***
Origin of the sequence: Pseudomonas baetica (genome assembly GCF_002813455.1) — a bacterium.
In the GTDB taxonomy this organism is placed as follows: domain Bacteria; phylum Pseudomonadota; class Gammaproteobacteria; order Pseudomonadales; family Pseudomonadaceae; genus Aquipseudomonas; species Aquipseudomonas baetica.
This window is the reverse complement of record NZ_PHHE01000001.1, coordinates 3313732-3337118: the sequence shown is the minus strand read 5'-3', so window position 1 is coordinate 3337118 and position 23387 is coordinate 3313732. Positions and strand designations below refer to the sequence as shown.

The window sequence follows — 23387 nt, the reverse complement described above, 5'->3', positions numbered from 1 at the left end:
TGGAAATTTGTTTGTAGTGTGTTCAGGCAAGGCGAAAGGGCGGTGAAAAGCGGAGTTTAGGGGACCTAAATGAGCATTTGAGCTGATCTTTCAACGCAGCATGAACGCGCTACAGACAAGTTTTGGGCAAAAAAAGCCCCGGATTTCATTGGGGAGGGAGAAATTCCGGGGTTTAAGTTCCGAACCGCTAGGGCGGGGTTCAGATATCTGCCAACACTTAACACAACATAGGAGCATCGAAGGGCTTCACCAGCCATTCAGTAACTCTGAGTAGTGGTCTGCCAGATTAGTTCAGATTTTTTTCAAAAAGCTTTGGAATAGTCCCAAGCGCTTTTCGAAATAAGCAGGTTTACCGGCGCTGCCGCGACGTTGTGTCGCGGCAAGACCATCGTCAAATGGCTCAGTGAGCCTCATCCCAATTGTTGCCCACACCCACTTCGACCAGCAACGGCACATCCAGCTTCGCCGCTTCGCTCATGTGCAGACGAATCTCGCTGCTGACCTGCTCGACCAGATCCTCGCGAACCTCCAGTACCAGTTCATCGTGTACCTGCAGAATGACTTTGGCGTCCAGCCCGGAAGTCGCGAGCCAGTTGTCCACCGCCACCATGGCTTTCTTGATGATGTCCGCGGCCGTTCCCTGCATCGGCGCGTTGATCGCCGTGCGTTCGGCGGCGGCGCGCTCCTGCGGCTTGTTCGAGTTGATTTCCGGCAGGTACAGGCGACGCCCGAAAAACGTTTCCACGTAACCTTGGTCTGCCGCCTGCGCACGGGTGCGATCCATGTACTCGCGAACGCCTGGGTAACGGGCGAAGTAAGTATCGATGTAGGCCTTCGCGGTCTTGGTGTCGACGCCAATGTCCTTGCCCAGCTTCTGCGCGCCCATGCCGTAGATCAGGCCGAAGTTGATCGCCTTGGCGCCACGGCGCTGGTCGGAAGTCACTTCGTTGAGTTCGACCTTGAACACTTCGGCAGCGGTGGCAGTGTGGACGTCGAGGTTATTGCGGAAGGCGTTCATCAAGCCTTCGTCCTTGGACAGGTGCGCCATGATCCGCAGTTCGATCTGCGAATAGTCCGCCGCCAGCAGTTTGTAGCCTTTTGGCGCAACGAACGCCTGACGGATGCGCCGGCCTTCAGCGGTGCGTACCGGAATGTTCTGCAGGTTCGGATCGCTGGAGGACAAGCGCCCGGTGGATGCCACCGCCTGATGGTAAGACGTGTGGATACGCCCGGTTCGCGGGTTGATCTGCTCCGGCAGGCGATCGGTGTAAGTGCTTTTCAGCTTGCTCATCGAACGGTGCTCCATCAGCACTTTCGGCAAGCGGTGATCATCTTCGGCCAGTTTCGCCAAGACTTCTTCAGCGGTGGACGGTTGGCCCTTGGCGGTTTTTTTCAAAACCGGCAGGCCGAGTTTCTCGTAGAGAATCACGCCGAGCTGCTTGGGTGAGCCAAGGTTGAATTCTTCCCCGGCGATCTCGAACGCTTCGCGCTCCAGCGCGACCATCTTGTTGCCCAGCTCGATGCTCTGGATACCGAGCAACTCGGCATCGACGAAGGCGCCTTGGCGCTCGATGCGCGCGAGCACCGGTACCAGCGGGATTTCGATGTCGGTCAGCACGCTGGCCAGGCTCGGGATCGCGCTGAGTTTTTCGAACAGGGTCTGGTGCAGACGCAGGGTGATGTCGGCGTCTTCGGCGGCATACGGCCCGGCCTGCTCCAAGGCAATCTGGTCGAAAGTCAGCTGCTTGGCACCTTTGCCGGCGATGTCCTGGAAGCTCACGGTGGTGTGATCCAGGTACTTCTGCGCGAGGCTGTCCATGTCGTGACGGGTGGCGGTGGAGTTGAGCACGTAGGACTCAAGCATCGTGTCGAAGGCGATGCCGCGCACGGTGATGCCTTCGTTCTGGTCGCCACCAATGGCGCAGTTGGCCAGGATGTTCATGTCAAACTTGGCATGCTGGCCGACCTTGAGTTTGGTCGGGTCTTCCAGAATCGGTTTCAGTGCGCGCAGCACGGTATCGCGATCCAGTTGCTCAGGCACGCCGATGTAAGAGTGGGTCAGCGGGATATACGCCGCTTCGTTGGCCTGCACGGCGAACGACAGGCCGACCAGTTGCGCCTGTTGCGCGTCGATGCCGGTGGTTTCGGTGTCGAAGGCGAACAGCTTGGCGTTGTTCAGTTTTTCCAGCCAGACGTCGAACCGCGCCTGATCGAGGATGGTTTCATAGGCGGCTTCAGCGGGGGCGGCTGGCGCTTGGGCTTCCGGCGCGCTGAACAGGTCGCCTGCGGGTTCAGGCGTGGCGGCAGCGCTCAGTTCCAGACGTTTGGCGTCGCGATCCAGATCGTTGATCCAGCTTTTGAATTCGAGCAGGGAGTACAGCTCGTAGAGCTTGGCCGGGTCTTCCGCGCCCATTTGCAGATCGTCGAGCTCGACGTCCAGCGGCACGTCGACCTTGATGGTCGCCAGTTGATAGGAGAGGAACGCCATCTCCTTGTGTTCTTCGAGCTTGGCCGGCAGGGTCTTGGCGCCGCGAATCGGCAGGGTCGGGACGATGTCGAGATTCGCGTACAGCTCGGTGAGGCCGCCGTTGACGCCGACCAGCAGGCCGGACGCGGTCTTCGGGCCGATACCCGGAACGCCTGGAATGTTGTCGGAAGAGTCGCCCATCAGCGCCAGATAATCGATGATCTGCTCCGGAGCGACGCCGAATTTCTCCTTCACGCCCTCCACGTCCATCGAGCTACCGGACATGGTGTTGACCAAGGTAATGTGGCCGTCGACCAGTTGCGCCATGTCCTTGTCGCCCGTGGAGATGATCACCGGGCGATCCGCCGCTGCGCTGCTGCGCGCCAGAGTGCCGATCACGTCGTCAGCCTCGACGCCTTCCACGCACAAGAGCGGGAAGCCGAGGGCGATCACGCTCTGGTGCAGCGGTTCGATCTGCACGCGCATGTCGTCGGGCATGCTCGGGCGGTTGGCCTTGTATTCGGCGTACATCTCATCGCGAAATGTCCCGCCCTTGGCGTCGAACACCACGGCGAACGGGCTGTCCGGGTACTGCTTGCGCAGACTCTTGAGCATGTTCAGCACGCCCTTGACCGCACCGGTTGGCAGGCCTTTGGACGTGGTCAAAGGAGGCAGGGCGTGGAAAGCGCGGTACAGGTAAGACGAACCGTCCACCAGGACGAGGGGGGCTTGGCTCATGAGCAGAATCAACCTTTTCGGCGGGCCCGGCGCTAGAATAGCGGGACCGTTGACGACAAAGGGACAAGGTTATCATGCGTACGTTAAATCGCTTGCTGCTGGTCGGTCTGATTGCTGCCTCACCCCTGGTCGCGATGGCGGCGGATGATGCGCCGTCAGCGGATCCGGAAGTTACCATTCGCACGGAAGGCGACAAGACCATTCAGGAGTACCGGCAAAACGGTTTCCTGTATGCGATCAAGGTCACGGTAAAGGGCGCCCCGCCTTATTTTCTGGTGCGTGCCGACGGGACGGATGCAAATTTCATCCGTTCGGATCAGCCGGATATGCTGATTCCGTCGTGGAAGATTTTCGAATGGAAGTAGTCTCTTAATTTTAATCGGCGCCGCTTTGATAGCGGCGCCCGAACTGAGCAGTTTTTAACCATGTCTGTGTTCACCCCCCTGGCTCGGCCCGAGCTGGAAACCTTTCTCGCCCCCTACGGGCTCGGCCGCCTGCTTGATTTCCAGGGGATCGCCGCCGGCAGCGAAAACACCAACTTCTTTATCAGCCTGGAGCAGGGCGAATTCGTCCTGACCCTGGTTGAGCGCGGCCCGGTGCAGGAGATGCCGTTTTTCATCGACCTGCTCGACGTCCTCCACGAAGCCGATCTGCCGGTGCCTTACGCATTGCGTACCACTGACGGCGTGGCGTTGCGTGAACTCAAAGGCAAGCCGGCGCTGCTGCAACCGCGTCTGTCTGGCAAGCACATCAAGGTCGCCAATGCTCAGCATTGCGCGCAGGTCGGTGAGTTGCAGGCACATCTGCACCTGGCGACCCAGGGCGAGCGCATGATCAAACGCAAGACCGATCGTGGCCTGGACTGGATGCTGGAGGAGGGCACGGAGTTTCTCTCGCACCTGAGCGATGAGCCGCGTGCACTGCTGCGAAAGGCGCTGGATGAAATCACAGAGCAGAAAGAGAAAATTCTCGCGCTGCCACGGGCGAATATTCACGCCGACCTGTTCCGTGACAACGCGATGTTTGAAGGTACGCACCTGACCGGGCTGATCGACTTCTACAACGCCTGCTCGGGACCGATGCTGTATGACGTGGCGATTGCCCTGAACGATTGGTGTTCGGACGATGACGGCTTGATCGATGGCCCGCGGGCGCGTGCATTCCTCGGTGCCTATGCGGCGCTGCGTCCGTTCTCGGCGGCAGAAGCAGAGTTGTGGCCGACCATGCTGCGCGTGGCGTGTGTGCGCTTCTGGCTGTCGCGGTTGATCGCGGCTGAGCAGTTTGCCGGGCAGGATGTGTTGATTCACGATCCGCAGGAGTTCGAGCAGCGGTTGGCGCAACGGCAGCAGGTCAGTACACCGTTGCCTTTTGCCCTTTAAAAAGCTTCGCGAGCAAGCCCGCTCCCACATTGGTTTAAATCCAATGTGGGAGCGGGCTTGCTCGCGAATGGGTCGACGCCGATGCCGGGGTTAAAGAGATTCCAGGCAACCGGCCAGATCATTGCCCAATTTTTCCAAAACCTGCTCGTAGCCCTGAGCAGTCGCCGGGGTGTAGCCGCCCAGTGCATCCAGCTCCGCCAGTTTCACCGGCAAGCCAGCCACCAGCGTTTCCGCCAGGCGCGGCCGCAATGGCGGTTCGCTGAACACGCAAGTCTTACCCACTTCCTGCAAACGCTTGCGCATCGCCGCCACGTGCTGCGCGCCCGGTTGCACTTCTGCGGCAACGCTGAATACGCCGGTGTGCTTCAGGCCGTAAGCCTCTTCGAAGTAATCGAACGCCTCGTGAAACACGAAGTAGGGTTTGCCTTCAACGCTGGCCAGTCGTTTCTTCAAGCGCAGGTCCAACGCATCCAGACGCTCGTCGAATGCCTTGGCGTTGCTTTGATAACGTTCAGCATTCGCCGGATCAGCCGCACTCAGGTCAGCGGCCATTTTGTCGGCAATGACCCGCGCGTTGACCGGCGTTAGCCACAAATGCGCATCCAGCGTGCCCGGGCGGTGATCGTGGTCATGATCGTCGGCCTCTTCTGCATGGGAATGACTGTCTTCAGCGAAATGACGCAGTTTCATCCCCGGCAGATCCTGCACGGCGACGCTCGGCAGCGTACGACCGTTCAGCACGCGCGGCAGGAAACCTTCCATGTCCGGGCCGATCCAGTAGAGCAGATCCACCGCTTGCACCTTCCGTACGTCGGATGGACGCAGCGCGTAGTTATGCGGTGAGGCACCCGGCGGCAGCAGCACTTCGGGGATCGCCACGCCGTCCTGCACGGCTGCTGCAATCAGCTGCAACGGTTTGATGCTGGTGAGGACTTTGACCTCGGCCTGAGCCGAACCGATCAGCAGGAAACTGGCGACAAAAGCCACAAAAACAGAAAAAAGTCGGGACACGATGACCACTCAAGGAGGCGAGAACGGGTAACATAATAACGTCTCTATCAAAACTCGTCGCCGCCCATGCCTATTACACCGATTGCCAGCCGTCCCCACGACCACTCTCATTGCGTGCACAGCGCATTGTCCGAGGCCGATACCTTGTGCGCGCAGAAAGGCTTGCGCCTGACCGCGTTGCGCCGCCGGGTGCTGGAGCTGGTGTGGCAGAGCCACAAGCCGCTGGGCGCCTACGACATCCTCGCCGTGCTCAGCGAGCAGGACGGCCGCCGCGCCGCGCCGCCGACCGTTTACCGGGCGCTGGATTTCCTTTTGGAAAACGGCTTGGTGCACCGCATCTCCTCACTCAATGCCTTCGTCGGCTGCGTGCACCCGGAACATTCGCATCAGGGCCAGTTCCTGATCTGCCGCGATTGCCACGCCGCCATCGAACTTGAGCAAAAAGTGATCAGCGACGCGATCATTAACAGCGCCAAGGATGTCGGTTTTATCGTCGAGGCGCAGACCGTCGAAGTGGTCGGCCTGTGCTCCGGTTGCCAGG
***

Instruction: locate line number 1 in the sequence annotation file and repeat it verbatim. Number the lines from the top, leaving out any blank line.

Origin of the sequence: Pseudomonas baetica (genome assembly GCF_002813455.1) — a bacterium.